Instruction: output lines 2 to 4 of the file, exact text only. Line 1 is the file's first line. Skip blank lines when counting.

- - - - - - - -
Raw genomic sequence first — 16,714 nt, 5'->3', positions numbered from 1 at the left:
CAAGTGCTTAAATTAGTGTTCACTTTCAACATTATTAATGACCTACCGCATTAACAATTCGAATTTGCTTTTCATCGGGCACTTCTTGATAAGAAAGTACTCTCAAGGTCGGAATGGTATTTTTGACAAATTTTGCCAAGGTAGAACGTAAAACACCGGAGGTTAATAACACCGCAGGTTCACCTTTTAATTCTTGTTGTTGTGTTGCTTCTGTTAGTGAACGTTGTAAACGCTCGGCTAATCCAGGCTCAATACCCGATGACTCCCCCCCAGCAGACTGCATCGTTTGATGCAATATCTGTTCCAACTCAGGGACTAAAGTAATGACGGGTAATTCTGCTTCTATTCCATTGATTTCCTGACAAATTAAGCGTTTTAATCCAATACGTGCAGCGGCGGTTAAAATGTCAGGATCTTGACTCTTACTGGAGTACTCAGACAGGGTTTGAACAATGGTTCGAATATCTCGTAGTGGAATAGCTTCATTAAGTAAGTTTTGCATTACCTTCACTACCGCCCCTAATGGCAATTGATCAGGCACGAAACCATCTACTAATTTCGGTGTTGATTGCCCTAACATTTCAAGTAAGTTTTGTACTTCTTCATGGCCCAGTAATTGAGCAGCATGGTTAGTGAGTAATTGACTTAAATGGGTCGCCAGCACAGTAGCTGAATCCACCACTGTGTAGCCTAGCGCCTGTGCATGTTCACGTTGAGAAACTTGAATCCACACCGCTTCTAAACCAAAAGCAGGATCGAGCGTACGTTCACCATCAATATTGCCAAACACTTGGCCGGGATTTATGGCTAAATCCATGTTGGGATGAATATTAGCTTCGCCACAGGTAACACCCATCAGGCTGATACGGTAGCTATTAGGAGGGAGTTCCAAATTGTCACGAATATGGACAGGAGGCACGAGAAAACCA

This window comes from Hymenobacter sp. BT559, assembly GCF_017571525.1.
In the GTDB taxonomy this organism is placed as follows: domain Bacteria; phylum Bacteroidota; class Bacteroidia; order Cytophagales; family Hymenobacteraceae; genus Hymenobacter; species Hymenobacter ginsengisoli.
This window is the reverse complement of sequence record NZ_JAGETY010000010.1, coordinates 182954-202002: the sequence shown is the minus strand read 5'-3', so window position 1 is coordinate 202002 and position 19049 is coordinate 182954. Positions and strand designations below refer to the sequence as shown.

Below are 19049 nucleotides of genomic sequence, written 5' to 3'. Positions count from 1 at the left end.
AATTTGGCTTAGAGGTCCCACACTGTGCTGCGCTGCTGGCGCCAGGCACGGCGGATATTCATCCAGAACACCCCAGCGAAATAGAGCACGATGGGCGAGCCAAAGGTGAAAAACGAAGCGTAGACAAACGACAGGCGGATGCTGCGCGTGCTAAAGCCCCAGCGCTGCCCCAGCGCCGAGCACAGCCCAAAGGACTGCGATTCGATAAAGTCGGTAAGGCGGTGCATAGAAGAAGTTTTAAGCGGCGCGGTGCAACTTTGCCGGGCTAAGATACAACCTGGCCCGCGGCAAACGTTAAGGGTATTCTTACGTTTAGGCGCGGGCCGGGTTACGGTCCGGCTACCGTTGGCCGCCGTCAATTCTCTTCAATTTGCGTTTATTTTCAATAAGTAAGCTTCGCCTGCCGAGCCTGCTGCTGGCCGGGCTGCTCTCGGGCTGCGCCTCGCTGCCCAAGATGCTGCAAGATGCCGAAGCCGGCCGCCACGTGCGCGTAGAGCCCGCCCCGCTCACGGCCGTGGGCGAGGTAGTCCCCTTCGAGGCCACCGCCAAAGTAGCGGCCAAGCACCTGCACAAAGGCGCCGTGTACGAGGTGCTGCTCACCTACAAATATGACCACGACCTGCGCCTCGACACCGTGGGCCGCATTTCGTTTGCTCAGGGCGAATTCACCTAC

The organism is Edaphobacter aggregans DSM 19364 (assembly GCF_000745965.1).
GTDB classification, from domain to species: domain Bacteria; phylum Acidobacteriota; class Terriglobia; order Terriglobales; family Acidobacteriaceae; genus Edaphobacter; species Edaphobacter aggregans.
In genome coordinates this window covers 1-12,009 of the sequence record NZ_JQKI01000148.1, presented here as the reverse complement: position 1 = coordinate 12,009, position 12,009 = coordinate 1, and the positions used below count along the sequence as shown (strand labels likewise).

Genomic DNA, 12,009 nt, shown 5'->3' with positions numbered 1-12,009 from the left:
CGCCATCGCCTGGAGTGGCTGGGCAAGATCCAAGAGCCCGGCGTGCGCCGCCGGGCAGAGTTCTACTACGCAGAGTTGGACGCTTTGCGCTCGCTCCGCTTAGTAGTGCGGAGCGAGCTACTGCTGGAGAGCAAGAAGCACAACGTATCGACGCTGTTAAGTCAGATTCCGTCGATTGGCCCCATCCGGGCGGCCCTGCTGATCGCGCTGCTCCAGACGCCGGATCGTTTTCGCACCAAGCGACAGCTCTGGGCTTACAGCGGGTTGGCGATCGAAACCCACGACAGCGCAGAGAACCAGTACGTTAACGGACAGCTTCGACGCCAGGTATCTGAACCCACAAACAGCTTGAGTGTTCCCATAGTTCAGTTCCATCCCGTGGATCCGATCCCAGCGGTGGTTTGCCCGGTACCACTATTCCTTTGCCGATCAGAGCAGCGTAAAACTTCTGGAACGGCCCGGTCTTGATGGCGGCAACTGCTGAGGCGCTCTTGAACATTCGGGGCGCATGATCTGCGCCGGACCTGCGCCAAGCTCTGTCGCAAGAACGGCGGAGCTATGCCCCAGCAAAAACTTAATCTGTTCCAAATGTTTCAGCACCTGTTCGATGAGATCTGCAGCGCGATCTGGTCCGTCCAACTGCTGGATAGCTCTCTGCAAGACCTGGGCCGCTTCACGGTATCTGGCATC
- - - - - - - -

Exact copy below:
CAAGTGCTTAAATTAGTGTTCACTTTCAACATTATTAATGACCTACCGCATTAACAATTCGAATTTGCTTTTCATCGGGCACTTCTTGATAAGAAAGTACTCTCAAGGTCGGAATGGTATTTTTGACAAATTTTGCCAAGGTAGAACGTAAAACACCGGAGGTTAATAACACCGCAGGTTCACCTTTTAATTCTTGTTGTTGTGTTGCTTCTGTTAGTGAACGTTGTAAACGCTCGGCTAATCCAGGCTCAATACCCGATGACTCCCCCCCAGCAGACTGCATCGTTTGATGCAATATCTGTTCCAACTCAGGGACTAAAGTAATGACGGGTAATTCTGCTTCTATTCCATTGATTTCCTGACAAATTAAGCGTTTTAATCCAATACGTGCAGCGGCGGTTAAAATGTCAGGATCTTGACTCTTACTGGAGTACTCAGACAGGGTTTGAACAATGGTTCGAATATCTCGTAGTGGAATAGCTTCATTAAGTAAGTTTTGCATTACCTTCACTACCGCCCCTAATGGCAATTGATCAGGCACGAAACCATCTACTAATTTCGGTGTTGATTGCCCTAACATTTCAAGTAAGTTTTGTACTTCTTCATGGCCCAGTAATTGAGCAGCATGGTTAGTGAGTAATTGACTTAAATGGGTCGCCAGCACAGTAGCTGAATCCACCACTGTGTAGCCTAGCGCCTGTGCATGTTCACGTTGAGAAACTTGAATCCACACCGCTTCTAAACCAAAAGCAGGATCGAGCGTACGTTCACCATCAATATTGCCAAACACTTGGCCGGGATTTATGGCTAAATCCATGTTGGGATGAATATTAGCTTCGCCACAGGTAACACCCATCAGGCTGATACGGTAGCTATTAGGAGGGAGTTCCAAATTGTCACGAATATGGACAGGAGGCACGAGAAAACCA

This window comes from Hymenobacter sp. BT559, assembly GCF_017571525.1.
In the GTDB taxonomy this organism is placed as follows: domain Bacteria; phylum Bacteroidota; class Bacteroidia; order Cytophagales; family Hymenobacteraceae; genus Hymenobacter; species Hymenobacter ginsengisoli.